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CIOs and their IT departments are often disconnected from executive teams and the business needs of their organizations. Despite the best intentions of CIOs and IT directors entrusted with aligning technology with the overall needs of the business, most are failing to do so. We often see a similar phenomenon with our clients. In many cases, the CIO becomes so wrapped up in the technological aspects of their ERP implementations that they lose sight of the bigger picture.

Adding further fuel to the fire, ERP vendors and systems integrators often oversell their technological capabilities, regardless of how well-aligned these capabilities may be with the operational needs of their clients. The reason for this trend has less to do with the CIOs and more to do with the changing nature of business. IT systems haven’t kept up with our economic shift from an industrial market focused on productivity to a knowledge-based economy focused on collaboration. The ERP industry faces a similar disconnect between the way software has traditionally been built versus the needs of today’s businesses and government entities.

, How to Align Business and Technology

So what does this mean to the average CIO or executive team about to implement a new ERP system? Here are a few ways that CIOs and other executives can better leverage their ERP software initiatives to ensure alignment between the business and technological aspects of their organizations:

1. Business Process Re-engineering Should be More Comprehensive and Less Focused on System Transactions

Most systems integrators, consultants and vendors tend to focus on system transactions when designing ERP software. However, this approach is more suited for ERP systems of the 1990s than for the 2010s. It is also a key reason why ERP failure rates have not improved in recent years. Instead of focusing on how to streamline keystrokes and deciding where specific fields should appear on certain screens, business process reengineering should identify ways that different departments can better collaborate, share knowledge and create a better product more efficiently. A top-down business process reengineering approach is best suited to accomplish this and will feed the technical team’s configuration requirements downstream in the project.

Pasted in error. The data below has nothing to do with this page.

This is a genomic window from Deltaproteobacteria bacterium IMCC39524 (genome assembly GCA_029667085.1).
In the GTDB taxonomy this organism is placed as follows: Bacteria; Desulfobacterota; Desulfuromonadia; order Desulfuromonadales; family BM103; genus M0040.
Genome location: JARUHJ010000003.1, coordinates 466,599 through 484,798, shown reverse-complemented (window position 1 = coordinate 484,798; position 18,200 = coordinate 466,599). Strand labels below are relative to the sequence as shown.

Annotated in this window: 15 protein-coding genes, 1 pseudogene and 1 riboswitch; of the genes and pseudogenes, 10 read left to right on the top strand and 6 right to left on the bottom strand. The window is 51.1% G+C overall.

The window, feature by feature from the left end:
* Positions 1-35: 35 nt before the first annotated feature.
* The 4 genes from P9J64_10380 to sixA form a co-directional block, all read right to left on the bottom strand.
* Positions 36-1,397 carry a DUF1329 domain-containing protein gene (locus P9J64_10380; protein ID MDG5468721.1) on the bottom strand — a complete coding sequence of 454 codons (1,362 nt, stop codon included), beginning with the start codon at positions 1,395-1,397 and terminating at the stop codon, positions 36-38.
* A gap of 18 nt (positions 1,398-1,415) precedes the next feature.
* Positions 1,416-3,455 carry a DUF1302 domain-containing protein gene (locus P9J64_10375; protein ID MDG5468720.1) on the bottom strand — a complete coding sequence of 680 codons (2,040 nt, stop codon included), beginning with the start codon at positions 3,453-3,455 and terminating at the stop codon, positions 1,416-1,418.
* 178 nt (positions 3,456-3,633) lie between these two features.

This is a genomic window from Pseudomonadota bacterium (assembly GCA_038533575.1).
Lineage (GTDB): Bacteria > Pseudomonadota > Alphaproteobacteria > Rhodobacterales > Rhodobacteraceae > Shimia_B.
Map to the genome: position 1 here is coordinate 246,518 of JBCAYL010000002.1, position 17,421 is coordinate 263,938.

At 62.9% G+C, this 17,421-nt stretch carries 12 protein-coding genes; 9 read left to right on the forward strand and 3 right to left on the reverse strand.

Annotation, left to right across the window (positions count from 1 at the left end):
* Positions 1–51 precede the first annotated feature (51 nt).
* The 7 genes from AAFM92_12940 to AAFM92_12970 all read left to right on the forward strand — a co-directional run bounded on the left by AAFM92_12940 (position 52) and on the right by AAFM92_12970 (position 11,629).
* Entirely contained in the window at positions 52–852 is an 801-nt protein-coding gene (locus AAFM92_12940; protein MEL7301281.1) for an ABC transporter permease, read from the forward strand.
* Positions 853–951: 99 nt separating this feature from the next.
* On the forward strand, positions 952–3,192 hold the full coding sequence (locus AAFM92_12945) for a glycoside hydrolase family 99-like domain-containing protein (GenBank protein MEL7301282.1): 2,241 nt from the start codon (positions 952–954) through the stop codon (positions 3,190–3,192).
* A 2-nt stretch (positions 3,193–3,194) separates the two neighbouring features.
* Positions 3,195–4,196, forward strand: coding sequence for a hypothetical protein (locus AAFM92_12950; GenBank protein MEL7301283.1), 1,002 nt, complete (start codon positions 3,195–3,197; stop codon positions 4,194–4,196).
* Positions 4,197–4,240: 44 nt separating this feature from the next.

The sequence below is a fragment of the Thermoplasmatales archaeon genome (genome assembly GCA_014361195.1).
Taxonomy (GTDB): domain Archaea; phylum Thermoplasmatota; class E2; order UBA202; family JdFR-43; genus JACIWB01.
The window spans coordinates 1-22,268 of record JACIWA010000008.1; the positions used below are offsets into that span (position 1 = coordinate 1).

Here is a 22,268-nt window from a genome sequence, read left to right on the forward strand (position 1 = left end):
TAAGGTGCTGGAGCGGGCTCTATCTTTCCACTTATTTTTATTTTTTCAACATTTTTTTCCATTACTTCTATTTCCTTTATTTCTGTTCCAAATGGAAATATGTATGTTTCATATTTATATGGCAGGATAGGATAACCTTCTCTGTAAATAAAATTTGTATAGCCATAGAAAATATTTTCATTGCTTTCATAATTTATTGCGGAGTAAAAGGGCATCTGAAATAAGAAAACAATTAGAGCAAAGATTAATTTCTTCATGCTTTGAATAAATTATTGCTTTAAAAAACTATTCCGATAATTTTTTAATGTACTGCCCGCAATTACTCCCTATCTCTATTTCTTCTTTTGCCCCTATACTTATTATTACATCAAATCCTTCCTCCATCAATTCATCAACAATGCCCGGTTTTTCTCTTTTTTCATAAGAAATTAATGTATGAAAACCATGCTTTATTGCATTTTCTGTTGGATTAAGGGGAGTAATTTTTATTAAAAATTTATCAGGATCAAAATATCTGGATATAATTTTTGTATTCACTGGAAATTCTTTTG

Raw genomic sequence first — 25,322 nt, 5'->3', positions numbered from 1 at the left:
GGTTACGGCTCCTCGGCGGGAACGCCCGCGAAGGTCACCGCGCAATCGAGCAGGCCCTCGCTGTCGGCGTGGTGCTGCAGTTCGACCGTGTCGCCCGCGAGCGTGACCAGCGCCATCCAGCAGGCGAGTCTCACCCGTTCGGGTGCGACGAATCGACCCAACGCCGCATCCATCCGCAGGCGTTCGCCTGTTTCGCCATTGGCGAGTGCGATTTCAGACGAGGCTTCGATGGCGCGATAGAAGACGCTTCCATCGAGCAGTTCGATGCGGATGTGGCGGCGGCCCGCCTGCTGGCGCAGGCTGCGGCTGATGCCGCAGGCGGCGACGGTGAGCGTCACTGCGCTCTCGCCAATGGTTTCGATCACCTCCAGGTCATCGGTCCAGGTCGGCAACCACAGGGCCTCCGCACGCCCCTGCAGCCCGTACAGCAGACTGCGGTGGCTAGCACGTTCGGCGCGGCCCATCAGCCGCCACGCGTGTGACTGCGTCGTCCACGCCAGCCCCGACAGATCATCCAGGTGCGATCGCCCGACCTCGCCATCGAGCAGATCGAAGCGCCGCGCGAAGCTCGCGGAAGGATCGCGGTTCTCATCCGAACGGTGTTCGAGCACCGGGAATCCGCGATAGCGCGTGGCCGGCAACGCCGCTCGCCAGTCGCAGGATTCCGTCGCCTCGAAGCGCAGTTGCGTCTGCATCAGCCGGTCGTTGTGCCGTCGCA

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2.   Organizational Change Management Needs to Not Only Help Employees Better Understand how the ERP System Works but Also How Their Jobs are Changing

Organizations continue to evolve from industrial entities into knowledge-based centers of collaboration, employees need to be coached and managed through this change. In the midst of this change, employees will resist efforts to go back in time and force-fit an ERP system configured for the needs of an industrial manufacturer in the 1990s. While point #1 above will ensure that the software is configured to meet the needs of modern times, an effective organizational change management plan is still required to transition employees, customers and suppliers to this new way of doing business. The software won’t do it for you, no matter how well it is technically designed or implemented.

3.   ERP Project Management Needs to Focus on the Needs of the Business as Well

Part of the reason most ERP implementations take longer than expected and cost more than expected is because the project team has set unrealistic expectations to begin with. Traditional ERP consultants and systems integrators aren’t business-minded so they find it difficult to manage ERP implementations as a business initiative rather than a technology project. Sure, an ERP system can theoretically be implemented and configured in a weekend if you really try, but not if you want it to meet the needs of your business. The latter is what takes time and needs to be budgeted and planned for. The disconnect between CIOs and business is just as prevalent between ERP systems and business. An effective project management team and methodology focused on the business and technological components of a successful ERP implementation is the only way to navigate this common pitfall.

We’ve seen the symptoms, researched the causes and applied solutions to our client situations. Hopefully this creates incentive for companies to do what it takes to avoid repeating mistakes of the past.

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